Scott France, Contributing Writer
Those of us in the Northeastern US find ourselves only a few weeks away from the official start of the handicap season. To compare our golf seasons to Major League Baseball – we find ourselves beginning our very own ‘spring training’ at this time of year. It’s what we do in the coming weeks, with regard to practice, that will make the biggest difference between getting our seasons started on a good note or enduring a painful, frustrating acclimation period as we attempt to chip away the winter rust that has formed in our golf games.
The article I’ll reference below is a must-read for those of us who are serious about getting the 2012 golf season started on the right track; it explains how Justin Rose utilized his pre-shot routine last week in his impressive victory at the Cadillac Championship, and how his pre-shot routine helped him coming down the stretch during the pressure-packed situations he found himself in during the final round. Below is a snippet of the article, courtesy of the PGA.COM website. (Click on the quote to be directed to the full contents of the article.)
“Spot aiming is such a simple part of being a fundamentally sound golfer yet it is rarely used throughout an entire round by most amateurs. I see golfers start the round with a solid pre-shot routine based on alignment, yet the player will start to rush when he/she hits a bad shot and start compounding their errors. Justin Rose’s pre-shot routine is definitely one to emulate to ensure proper fundamentals so you will be in a position before you even swing the club to give you the best chance to make a great swing every time — and enjoy positive results.”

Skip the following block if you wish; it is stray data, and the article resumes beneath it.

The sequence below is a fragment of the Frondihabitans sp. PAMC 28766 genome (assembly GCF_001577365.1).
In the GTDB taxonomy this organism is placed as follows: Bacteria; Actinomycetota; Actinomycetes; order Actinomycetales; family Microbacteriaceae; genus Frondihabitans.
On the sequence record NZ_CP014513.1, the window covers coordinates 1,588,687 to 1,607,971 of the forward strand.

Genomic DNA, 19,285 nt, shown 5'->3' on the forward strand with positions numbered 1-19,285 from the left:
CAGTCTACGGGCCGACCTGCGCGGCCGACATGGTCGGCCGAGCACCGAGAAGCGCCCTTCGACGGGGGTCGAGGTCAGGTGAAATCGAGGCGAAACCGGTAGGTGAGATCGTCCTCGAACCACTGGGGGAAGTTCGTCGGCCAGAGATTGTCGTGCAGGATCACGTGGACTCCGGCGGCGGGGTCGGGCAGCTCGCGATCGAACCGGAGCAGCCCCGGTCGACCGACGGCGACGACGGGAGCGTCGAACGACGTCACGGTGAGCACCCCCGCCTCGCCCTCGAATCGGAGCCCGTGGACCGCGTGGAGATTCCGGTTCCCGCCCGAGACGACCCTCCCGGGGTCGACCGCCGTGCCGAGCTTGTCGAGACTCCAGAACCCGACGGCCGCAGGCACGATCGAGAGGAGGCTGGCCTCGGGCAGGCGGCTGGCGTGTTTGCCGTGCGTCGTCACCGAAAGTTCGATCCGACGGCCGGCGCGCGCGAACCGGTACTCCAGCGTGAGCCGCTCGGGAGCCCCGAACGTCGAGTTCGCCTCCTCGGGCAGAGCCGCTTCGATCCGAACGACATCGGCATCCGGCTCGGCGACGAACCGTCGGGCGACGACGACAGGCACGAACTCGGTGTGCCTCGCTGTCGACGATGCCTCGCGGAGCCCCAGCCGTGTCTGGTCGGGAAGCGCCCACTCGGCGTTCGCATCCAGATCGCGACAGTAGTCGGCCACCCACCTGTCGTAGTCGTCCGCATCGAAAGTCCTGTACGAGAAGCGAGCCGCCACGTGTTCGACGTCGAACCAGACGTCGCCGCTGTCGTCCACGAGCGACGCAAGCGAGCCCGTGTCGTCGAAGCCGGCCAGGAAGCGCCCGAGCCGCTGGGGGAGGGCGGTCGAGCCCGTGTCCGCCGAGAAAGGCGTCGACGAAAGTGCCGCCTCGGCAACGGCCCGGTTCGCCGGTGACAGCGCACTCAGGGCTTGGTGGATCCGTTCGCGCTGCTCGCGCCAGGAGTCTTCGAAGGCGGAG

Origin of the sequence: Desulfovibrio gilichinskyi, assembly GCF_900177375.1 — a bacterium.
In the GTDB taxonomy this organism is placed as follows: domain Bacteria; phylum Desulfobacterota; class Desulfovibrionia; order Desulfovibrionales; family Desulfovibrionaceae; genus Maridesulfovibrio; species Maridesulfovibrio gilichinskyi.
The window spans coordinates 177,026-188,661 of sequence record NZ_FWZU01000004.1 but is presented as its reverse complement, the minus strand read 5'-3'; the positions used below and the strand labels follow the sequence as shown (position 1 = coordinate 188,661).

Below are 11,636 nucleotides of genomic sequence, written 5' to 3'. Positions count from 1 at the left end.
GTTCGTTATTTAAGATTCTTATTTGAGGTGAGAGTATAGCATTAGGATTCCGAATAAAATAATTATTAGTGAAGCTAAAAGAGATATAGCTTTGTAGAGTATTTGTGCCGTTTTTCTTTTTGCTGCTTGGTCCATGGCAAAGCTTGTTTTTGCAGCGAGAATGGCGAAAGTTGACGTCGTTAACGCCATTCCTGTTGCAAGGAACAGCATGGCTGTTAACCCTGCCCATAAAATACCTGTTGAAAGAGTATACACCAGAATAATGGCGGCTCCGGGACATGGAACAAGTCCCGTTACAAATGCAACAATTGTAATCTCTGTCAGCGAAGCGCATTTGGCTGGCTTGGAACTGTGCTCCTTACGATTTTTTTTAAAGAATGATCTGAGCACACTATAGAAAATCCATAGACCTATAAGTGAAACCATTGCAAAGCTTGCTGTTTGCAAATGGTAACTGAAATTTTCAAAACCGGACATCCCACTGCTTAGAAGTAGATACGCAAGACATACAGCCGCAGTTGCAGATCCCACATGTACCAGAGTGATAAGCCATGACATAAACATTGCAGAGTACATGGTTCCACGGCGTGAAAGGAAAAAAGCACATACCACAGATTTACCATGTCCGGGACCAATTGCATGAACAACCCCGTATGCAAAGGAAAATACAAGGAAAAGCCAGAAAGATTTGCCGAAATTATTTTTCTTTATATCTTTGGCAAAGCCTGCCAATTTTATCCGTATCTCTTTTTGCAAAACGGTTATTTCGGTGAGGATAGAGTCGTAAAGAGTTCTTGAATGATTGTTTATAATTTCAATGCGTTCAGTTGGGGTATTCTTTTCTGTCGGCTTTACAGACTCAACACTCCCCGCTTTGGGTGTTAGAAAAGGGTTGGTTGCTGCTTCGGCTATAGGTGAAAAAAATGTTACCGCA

It can take some players several weeks to get reacquainted with their golf swings after a lengthy winter layoff, but paying attention to the simplest basic fundamentals can certainly expedite the process. Proper alignment, as the author of the quote above suggests, is often the most overlooked aspect with regard to hitting a good golf shot. Spot-aiming, in particular, can make it easier for us to get into a good setup position at address with our feet, hips, and shoulders square to the target line. During your next practice session, take the time to get back into your pre-shot routine and avoid hitting balls without a defined path to a defined target. It’s always a good practice to use aiming sticks (or your longer irons) to help get your feet where they need to be in your setup at the address position. The goal is to get our feet, hips, and shoulders all pointing in the same direction before swinging the golf club. We’ve heard it said many times, “A good golf swing starts with a good grip.” While that is indeed true, a good grip alone will not assure that you hit your target if you’re not aiming at your target properly.
Remember – Golf is a game of precision…. the more precise you are in your pre-shot routine and getting into a comfortable, properly aligned setup position, the more likely a good result will happen.